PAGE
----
When this important property came up for sale in 2008, WRC recognized the property’s importance for fish, wildlife and people, and purchased the 8,114-acre Murtha Ranch, along with its 8,000-acre BLM grazing lease. WRC has been conveying the 16-mile stretch of river to OPRD in installments since 2009. The final conveyance of 3,329 acres was completed on October 13, 2011.

As the Pacific Northwest’s longest undammed river and the nation’s longest Wild and Scenic River corridor, the John Day River is truly an extraordinary river. The river not only boasts the healthiest run of wild summer steelhead in the Columbia basin, where they are listed as Threatened, but also runs of wild fall and spring Chinook and bull trout. The acquisition also includes the bottom three miles of Hay Creek, a tributary that summer steelhead depend on to spawn and rear because it runs cold and clear year round.

WRC is a land acquisition specialist. With this project, we adapted our approach and implemented a comprehensive restoration effort. Since purchasing the land, WRC has been working with OPRD, the Oregon Department of Fish and Wildlife, local volunteers and school groups to eradicate noxious weeds, replant native grasses and complete fencing along riparian areas. Restoring the native shrub-steppe ecosystem will enhance habitat for a number of rare, native species including: ground-nesting birds like the grasshopper sparrow and burrowing owl; birds of prey like the ferruginous hawk and loggerhead shrike; and reptiles like the sagebrush lizard.

Conserving the ranch is an important step for the John Day River fishery and a great opportunity to enhance low-impact recreation, including fishing, boating, hiking and hunting. OPRD shares WRC’s vision to protect sensitive and diverse habitats while enabling public access, and is an ideal long-term steward if the property. The new Cottonwood Canyon State Park is scheduled to open in 2013.

Utah’s Bear River

An effort to expand the Bear River Migratory Bird Refuge, protecting critical marsh land and waterfowl habitat, was successfully completed when Western Rivers Conservancy conveyed 580 acres of land to the U.S. Fish and Wildlife Service (USFWS) in September, 2011.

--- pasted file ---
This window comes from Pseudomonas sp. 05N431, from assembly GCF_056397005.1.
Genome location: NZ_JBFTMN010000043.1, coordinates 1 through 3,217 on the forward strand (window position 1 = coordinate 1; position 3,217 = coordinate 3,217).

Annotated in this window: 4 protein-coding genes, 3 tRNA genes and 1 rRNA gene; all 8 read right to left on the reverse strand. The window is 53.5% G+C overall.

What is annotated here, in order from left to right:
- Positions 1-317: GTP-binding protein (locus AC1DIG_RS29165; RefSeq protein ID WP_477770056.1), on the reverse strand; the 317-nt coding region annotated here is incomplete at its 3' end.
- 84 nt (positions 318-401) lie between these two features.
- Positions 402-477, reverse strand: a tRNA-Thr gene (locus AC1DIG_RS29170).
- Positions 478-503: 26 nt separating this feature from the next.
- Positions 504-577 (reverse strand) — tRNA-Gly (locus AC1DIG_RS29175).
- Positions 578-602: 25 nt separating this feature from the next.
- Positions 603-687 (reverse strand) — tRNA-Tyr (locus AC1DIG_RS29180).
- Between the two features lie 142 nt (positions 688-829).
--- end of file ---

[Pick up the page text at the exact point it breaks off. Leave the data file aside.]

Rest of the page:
The marshes at the mouth of the Bear River are the largest freshwater component of the Great Salt Lake ecosystem and among the top producers of waterfowl in the country. In the middle of the desert, this freshwater oasis is a phenomenal gathering place for birds to rest, feed, nest and rear their young. Set aside by the public in 1929, this 74,000-acre refuge sees more than 200 species and millions of birds throughout the year. WRC purchased the Lucky Seven-Pintail Club in 2011. Under the stewardship of the USFWS, these lands will be restored to even greater health for species like geese, tundra swan, American pelican and snowy plovers.

Previously, WRC conveyed the 696-acre Feather and Finn property to the Refuge in 2010. Together, these properties will expand the Refuge’s protected habitat, environmental education opportunities and overall visitor experience.

Conclusion

With the support of GlobalGiving donors, Western Rivers Conservancy is expanding our efforts to protect riverlands for fish, wildlife and people. Please contact David Wilkins at 503-241-0151, ext. 14 (or dwilkins@westernrivers.org) with any questions or for further information. Thank you.


Attachments: Share on Twitter Share on Facebook

With the support of GlobalGiving donors, Western Rivers Conservancy (WRC) is buying land along outstanding rivers across the western United States. General support gifts help pay for the essential operating costs of purchasing land and placing properties in permanent conservation stewardship. Your donation is dedicated to such activities as: developing relationships with willing seller landowners; preserving salmon and steelhead habitat; and creating new hiking trails, boating access and recreational opportunities.         

Thanks to your contributions, we are:

-          Working to expand Utah’s Bear River Migratory Bird Refuge.

-          Acquiring land along the lower Gunnison River on the outskirts of Grand Junction, Colorado.

-          Launching a project to protect threatened salmon on the North Santiam River in Oregon’s Willamette Valley.

Utah’s Bear River

Western Rivers Conservancy (WRC) is working in partnership with the U.S. Fish and Wildlife Service (USFWS) and the Friends of the Bear River Refuge to expand the footprint of the 74,000-acre Bear River Migratory Bird Refuge in Utah’s Great Salt Lake ecosystem.

The Bear River carries snow melt down from three Rocky Mountain states and supplies the Great Salt Lake with 60 percent of its fresh water. Where it meets the Great Salt Lake, the Bear River spreads in a vast delta. An oasis in the desert, these marshes provide resting areas and abundant food for more than 200 bird species migrating along the Pacific and Central Flyways between Mexico and Canada. The millions of feathered visitors that congregate here eventually spread out over the Western Hemisphere and beyond.

In June 2011, WRC purchased the 600-acre Lucky Seven-Pintail Club. Our purchase secures immediate protection for these wetlands, which will now be restored to even greater health for species like tundra swan, black-necked stilt, snowy plovers and marbled godwits. WRC will convey the property to the USFWS to add to the refuge.